Using nature to frame the subject by Neil Alexander

Stirling Castle, Scotland. Prints and canvases of this and other images of castles can be seen here.

A simple skill for any photographer to improve their compositional skills is to learn how to frame a subject. It can focus the viewer's eye on an area of the photograph where you’d like their eye to fall initially. But why bother? Because as photographers, we’re visual storytellers and in our photographs we have to be able to clearly demonstrate to the viewer what the subject is to draw them in to our work. Popping a frame of some description around it simplifies matters for the viewer and helps to focus (excuse the pun) the eye on what I intended to be the key element of the photograph. Clearly, the castle is the smallest element in the photograph but you see it first. It’s a very simple lesson and very easy to do.

Taken quite literally at the side of the road, the gaps in the trees either side of this spot were either too big (I couldn’t get enough of them in the frame) or they were too close together (and the castle become a much larger element in the image). By just taking my time to assess the scene before I planted my tripod gave me the opportunity to make a much better photograph than if I’d just jumped out the car and started shooting at the first scene I saw. 

Highlands and Islands of Scotland Workshop, April 2014 with Neil Alexander and M&M Photo Tours by Neil Alexander

In case you missed the details, I'm leading a group of photographers with M&M Photo Tours up into the Highlands and Islands of Scotland in April this year. If you're keen to photograph the inspirational landscapes and awe inspiring beauty of the region and get some tuition and guidance from yours truly, then you'd best get on it.  There are still a few places left but not for long!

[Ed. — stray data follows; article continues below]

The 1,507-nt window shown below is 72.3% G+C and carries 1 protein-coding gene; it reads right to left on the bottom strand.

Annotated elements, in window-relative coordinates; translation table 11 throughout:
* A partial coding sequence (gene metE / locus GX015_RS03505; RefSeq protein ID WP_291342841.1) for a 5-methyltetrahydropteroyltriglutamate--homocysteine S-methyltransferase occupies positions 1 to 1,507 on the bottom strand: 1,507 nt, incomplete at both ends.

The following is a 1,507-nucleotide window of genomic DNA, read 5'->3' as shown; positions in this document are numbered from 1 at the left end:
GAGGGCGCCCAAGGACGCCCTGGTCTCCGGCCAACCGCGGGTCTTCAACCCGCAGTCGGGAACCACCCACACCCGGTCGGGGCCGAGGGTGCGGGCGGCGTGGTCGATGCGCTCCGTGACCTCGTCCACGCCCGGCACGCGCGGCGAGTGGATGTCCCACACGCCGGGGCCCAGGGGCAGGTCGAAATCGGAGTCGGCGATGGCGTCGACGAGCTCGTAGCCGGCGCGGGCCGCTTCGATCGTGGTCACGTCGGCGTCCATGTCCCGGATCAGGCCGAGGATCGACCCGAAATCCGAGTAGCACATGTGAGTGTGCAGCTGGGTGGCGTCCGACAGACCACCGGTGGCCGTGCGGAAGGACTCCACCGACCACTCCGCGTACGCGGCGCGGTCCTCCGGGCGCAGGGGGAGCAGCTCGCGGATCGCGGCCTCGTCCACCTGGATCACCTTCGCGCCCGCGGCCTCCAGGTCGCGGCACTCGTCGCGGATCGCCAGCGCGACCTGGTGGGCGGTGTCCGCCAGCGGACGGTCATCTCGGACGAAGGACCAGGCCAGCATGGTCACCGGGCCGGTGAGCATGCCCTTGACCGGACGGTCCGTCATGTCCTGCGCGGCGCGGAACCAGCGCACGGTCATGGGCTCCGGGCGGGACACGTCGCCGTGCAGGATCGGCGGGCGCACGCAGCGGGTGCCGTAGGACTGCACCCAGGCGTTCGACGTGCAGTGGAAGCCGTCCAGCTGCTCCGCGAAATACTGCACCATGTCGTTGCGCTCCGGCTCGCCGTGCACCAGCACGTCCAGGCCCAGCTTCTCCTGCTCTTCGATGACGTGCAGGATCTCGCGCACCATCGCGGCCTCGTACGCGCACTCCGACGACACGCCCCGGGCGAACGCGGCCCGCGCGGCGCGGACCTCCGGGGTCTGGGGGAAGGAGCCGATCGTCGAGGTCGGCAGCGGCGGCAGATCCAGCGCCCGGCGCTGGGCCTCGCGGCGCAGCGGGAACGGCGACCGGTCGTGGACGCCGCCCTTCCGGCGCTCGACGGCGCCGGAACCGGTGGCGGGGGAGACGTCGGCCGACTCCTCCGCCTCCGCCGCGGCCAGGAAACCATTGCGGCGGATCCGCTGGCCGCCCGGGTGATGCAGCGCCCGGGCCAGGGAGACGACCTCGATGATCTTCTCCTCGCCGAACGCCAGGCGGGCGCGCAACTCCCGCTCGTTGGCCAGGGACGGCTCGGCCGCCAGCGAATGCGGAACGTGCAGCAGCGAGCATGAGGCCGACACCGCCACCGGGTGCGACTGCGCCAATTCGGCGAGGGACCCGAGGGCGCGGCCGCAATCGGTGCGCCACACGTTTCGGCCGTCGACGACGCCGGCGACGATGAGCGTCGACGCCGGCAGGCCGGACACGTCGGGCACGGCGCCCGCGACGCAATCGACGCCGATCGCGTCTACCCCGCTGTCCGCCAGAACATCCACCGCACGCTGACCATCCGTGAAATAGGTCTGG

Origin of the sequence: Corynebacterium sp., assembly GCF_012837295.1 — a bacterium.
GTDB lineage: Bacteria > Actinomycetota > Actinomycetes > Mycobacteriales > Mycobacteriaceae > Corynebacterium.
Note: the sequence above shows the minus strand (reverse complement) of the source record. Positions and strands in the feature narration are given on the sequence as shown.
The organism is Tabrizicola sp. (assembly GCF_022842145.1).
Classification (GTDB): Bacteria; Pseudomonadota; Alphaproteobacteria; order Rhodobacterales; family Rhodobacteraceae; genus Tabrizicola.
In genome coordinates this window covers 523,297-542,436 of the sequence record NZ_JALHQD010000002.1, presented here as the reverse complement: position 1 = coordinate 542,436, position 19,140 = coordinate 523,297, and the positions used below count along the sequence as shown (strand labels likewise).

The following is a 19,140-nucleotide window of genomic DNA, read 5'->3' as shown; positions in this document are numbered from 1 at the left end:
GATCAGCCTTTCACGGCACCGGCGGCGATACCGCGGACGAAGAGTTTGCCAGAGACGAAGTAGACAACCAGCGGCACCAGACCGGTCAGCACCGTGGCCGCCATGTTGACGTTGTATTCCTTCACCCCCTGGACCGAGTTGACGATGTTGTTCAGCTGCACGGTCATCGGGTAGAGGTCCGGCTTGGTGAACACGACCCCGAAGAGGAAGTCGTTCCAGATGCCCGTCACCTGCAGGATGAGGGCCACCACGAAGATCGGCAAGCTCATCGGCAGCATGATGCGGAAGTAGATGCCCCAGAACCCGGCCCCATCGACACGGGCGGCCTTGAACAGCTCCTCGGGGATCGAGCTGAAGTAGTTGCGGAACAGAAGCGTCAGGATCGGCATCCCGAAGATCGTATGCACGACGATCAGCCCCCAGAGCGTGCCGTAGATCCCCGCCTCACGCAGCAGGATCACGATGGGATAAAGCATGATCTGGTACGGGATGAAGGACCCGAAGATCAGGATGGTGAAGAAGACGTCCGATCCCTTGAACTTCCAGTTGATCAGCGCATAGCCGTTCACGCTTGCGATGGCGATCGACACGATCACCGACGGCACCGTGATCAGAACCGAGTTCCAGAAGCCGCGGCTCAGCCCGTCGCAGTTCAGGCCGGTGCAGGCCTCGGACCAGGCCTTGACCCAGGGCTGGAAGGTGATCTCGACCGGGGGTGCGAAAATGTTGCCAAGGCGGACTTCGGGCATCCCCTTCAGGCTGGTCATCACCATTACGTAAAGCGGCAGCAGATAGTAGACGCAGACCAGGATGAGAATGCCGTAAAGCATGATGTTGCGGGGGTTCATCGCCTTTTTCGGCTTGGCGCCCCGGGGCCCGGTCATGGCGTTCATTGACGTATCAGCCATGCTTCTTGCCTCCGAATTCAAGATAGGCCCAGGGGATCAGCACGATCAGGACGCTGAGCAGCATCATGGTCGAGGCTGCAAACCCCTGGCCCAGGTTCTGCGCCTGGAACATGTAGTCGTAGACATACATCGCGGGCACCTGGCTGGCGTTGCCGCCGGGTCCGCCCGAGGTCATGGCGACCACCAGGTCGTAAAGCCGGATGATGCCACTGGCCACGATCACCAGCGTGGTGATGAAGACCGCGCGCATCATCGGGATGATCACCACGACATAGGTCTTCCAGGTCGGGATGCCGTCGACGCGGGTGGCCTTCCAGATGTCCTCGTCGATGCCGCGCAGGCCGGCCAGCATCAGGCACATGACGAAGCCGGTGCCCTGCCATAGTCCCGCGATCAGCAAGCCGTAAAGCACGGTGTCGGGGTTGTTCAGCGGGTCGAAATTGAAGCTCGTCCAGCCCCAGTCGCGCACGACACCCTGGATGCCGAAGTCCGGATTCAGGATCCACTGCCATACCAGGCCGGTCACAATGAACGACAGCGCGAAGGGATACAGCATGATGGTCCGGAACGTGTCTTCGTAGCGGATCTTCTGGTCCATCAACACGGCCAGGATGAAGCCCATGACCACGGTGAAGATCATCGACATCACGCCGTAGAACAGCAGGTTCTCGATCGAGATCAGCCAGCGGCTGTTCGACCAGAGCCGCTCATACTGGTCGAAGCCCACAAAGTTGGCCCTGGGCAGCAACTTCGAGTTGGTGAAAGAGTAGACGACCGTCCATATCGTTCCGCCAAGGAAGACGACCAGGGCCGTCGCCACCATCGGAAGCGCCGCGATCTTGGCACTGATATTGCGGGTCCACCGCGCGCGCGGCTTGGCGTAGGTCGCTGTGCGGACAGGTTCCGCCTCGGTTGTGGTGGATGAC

Farm buildings, Achtriochtan, Pass of Glencoe looking up to the Three Sisters

The trip runs from 22nd April through to 30th April starting in Edinburgh. We then travel through the Trossachs, over to Mull, Iona and Staffa, back to the mainland for Glencoe, nip over to Skye and then return back to Edinburgh. The locations we'll be stopping at on the way have been carefully selected and I can guarantee that the scenery will not disappoint. The cost for those based in the UK, or not needing flights is $5500, which as of the time of posting equates to around £3,400. 

That may seem expensive to some, but when you factor in the accommodation, travelling, boat tickets, the amount of work that has gone into the preparation, and the professional instruction, it's actually a very well priced package. 

Check out the full SP here. If you've any questions whatsoever, feel free to drop me a line - or call me in the office on 0161 870 6181.

View of Loch Katrine from Ben A'an

Scotland - the best landscape photography in the world? by Neil Alexander

I made these images the other week up in my homeland, Scotland. We parted ways when I was a mere whippersnapper, but I always feel at home here and will always call myself a Scot even though I don't have the broad Glaswegian twang anymore and there are still plenty of places that I have yet to visit. In fact, I feel that the Highlands and Islands of Scotland have some of the most majestic scenery in the world to photograph and with the right conditions there is no other place on the globe like it.

On this trip, I wanted to get some night photographs of the city of Edinburgh and also some sunrise images of the Forth bridges amongst others.

Forth Road and Railway Bridges, Fife, Scotland

The climb to Ben A'an